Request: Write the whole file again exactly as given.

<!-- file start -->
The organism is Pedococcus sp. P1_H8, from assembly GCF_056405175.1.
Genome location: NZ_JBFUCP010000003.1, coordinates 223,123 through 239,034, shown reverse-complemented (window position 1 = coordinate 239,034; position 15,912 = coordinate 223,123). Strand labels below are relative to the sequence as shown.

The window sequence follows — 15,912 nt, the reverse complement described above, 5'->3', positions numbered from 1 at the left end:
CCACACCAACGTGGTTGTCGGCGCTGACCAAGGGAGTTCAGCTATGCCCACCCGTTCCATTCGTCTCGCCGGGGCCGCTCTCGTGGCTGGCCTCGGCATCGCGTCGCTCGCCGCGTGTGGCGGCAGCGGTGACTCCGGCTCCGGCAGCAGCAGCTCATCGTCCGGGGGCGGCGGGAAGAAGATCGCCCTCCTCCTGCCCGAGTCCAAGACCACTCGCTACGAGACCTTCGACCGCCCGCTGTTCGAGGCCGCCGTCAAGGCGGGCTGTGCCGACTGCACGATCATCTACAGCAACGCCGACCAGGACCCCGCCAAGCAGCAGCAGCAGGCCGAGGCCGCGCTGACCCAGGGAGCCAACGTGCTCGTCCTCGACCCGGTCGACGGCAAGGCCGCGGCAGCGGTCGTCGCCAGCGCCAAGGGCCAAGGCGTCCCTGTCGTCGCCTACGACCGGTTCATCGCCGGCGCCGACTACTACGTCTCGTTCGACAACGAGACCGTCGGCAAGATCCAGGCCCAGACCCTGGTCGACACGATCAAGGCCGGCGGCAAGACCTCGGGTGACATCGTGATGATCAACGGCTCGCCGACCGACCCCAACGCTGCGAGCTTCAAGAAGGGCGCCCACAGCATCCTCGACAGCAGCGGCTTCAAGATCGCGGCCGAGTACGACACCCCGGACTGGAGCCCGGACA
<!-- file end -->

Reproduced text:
The organism is Pedococcus sp. P1_H8, from assembly GCF_056405175.1.
Genome location: NZ_JBFUCP010000003.1, coordinates 223,123 through 239,034, shown reverse-complemented (window position 1 = coordinate 239,034; position 15,912 = coordinate 223,123). Strand labels below are relative to the sequence as shown.

The window sequence follows — 15,912 nt, the reverse complement described above, 5'->3', positions numbered from 1 at the left end:
CCACACCAACGTGGTTGTCGGCGCTGACCAAGGGAGTTCAGCTATGCCCACCCGTTCCATTCGTCTCGCCGGGGCCGCTCTCGTGGCTGGCCTCGGCATCGCGTCGCTCGCCGCGTGTGGCGGCAGCGGTGACTCCGGCTCCGGCAGCAGCAGCTCATCGTCCGGGGGCGGCGGGAAGAAGATCGCCCTCCTCCTGCCCGAGTCCAAGACCACTCGCTACGAGACCTTCGACCGCCCGCTGTTCGAGGCCGCCGTCAAGGCGGGCTGTGCCGACTGCACGATCATCTACAGCAACGCCGACCAGGACCCCGCCAAGCAGCAGCAGCAGGCCGAGGCCGCGCTGACCCAGGGAGCCAACGTGCTCGTCCTCGACCCGGTCGACGGCAAGGCCGCGGCAGCGGTCGTCGCCAGCGCCAAGGGCCAAGGCGTCCCTGTCGTCGCCTACGACCGGTTCATCGCCGGCGCCGACTACTACGTCTCGTTCGACAACGAGACCGTCGGCAAGATCCAGGCCCAGACCCTGGTCGACACGATCAAGGCCGGCGGCAAGACCTCGGGTGACATCGTGATGATCAACGGCTCGCCGACCGACCCCAACGCTGCGAGCTTCAAGAAGGGCGCCCACAGCATCCTCGACAGCAGCGGCTTCAAGATCGCGGCCGAGTACGACACCCCGGACTGGAGCCCGGACA